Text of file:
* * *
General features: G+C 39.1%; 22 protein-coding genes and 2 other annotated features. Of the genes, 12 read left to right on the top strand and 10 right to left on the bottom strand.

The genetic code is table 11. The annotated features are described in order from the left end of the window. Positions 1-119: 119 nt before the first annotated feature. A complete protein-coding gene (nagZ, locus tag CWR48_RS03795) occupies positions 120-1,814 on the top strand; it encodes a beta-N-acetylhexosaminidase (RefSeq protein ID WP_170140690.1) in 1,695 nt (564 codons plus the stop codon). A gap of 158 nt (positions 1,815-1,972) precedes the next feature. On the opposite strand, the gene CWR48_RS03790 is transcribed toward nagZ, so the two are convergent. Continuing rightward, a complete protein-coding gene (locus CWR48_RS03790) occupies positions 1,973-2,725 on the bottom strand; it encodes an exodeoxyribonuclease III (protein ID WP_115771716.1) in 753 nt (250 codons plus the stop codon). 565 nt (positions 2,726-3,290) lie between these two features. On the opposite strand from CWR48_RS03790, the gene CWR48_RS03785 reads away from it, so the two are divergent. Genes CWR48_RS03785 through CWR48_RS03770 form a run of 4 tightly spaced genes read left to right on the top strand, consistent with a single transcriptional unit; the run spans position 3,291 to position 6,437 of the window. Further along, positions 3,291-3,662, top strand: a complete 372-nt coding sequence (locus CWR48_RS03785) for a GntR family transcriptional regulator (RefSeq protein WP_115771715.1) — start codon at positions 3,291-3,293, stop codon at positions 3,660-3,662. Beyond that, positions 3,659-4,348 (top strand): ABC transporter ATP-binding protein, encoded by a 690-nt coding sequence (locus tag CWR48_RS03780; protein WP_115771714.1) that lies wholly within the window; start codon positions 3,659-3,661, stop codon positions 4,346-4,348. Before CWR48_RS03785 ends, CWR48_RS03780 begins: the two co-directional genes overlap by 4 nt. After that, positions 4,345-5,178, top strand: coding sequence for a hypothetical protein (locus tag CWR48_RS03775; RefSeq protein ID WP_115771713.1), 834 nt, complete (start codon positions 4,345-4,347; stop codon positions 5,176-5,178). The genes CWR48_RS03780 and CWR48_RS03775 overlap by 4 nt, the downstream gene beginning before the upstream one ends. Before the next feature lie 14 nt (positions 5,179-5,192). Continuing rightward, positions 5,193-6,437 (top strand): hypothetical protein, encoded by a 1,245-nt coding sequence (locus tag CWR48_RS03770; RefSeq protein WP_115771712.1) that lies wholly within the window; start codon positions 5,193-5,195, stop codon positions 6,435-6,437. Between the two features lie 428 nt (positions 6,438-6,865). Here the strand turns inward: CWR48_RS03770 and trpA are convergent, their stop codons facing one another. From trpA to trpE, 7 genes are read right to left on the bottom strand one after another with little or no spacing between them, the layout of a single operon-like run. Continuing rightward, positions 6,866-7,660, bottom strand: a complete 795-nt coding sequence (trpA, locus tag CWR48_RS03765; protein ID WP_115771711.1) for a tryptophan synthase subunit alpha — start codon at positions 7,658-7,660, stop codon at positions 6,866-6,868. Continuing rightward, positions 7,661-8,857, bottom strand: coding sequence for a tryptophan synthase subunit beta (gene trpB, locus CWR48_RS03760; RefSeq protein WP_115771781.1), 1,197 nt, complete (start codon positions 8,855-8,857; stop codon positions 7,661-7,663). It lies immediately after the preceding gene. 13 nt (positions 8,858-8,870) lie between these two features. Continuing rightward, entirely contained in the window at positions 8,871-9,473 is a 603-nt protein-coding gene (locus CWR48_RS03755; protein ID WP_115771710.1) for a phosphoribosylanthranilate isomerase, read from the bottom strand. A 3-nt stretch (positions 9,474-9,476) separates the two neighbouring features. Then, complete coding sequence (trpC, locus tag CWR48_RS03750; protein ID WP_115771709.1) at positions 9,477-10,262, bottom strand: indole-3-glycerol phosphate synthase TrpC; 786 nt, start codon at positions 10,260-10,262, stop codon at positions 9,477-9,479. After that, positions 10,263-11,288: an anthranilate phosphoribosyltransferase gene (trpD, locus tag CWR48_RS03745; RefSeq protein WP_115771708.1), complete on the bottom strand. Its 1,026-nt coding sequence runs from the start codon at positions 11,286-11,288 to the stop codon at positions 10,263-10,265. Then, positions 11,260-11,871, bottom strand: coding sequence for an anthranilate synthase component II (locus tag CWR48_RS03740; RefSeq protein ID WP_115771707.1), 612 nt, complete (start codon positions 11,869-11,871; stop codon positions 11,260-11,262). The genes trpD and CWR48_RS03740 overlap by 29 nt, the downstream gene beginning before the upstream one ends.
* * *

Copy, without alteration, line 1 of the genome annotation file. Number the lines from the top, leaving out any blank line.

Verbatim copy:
General features: G+C 39.1%; 22 protein-coding genes and 2 other annotated features. Of the genes, 12 read left to right on the top strand and 10 right to left on the bottom strand.